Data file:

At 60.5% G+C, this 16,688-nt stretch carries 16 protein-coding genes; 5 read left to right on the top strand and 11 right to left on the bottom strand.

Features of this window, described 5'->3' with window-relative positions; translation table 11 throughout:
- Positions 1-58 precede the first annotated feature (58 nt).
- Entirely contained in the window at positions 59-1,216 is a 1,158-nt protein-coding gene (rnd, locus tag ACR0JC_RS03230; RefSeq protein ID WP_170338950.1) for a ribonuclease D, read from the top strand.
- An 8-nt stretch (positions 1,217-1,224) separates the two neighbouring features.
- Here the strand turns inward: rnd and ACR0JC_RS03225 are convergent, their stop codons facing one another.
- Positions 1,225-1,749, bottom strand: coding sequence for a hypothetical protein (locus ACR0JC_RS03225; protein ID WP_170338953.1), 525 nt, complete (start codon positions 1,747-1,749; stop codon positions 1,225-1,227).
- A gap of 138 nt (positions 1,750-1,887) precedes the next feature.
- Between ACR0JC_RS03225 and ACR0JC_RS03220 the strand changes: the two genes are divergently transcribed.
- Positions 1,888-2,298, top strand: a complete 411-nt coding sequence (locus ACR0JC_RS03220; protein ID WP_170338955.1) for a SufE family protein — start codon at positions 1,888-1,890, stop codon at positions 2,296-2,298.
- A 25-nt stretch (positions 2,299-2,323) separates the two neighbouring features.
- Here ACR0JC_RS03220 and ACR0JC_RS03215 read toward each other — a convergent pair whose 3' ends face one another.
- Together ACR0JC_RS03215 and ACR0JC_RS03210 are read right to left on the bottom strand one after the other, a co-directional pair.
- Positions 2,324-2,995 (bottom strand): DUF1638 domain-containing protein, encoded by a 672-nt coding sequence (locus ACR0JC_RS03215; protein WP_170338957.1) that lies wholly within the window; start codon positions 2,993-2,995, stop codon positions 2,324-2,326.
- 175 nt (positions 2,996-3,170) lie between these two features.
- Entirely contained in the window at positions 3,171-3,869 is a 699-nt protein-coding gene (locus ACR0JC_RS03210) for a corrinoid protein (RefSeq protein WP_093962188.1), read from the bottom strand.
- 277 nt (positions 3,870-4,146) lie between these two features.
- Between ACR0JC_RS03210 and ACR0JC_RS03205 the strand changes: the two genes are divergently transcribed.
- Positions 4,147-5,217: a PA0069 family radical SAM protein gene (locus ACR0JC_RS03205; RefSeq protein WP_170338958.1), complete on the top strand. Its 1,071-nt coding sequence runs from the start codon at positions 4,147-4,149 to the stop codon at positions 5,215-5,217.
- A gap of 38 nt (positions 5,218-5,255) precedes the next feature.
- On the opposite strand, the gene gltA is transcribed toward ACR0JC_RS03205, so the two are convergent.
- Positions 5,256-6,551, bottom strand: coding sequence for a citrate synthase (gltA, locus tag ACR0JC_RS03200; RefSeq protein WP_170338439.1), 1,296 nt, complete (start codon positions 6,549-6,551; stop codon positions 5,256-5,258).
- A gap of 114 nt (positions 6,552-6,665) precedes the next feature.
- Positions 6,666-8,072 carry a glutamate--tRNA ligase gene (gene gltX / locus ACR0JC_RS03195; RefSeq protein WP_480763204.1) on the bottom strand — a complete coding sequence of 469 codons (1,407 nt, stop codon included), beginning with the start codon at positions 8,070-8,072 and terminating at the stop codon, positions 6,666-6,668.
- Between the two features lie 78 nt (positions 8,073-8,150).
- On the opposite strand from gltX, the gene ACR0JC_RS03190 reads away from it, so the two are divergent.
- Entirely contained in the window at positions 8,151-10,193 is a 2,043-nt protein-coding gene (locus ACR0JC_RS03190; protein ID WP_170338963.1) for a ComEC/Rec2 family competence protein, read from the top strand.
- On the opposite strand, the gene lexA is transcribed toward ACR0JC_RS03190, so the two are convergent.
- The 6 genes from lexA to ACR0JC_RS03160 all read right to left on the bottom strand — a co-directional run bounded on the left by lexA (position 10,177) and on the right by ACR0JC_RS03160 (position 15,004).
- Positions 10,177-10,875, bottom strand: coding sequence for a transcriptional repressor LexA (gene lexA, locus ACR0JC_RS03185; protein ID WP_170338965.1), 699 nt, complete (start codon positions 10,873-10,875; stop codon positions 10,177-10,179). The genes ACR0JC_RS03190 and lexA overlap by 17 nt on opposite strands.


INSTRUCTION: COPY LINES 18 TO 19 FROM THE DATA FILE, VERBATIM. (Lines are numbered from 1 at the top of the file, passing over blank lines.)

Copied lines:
- Between ACR0JC_RS03210 and ACR0JC_RS03205 the strand changes: the two genes are divergently transcribed.
- Positions 4,147-5,217: a PA0069 family radical SAM protein gene (locus ACR0JC_RS03205; RefSeq protein WP_170338958.1), complete on the top strand. Its 1,071-nt coding sequence runs from the start codon at positions 4,147-4,149 to the stop codon at positions 5,215-5,217.